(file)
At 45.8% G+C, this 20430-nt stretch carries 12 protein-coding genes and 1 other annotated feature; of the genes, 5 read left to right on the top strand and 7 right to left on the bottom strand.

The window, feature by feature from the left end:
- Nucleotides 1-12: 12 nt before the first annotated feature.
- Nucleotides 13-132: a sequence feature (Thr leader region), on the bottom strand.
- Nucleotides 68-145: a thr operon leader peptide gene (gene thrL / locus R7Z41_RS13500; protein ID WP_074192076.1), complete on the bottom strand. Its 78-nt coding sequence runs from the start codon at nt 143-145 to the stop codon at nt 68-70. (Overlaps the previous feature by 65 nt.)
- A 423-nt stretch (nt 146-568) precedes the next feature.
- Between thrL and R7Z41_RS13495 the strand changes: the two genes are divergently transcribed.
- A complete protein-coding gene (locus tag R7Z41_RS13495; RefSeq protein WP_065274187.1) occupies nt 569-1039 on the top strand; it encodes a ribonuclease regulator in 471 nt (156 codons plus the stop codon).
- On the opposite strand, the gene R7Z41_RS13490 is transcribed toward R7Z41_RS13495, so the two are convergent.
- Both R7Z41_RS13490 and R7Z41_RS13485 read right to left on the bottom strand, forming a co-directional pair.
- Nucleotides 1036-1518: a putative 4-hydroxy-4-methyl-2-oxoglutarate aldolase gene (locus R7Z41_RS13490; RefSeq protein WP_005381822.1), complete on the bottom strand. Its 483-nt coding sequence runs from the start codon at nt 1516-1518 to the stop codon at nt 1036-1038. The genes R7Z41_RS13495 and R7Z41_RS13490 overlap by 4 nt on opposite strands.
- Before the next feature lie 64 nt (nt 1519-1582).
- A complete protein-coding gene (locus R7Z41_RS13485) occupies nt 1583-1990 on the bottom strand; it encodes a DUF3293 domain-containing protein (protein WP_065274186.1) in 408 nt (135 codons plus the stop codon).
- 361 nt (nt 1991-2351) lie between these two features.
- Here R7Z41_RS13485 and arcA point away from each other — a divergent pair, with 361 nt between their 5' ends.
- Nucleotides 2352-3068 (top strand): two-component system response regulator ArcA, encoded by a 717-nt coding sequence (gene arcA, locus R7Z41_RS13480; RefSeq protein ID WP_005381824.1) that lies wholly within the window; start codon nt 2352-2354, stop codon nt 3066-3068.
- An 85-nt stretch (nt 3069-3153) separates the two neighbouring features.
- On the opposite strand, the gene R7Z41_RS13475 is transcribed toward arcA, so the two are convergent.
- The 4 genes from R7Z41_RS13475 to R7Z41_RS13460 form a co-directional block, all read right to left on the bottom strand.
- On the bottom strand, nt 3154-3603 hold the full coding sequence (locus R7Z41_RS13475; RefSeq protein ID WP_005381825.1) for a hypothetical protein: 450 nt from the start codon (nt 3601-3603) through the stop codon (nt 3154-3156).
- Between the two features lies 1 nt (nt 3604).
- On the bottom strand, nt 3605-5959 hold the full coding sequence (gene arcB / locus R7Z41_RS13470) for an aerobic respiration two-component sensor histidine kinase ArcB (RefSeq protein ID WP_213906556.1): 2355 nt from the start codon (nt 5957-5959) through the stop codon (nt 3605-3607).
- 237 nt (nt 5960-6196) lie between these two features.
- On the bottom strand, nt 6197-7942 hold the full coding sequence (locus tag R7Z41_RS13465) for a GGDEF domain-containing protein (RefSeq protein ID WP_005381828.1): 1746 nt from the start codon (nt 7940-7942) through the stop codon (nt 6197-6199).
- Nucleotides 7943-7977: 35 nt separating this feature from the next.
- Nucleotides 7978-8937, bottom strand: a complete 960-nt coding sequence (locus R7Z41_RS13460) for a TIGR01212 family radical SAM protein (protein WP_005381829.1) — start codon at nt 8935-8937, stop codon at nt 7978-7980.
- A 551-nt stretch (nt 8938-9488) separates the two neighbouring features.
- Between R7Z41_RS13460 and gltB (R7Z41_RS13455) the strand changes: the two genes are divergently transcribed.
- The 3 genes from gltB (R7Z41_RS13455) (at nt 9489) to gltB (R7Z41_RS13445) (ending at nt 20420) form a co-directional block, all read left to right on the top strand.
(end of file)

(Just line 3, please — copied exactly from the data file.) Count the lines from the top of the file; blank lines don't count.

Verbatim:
- Nucleotides 1-12: 12 nt before the first annotated feature.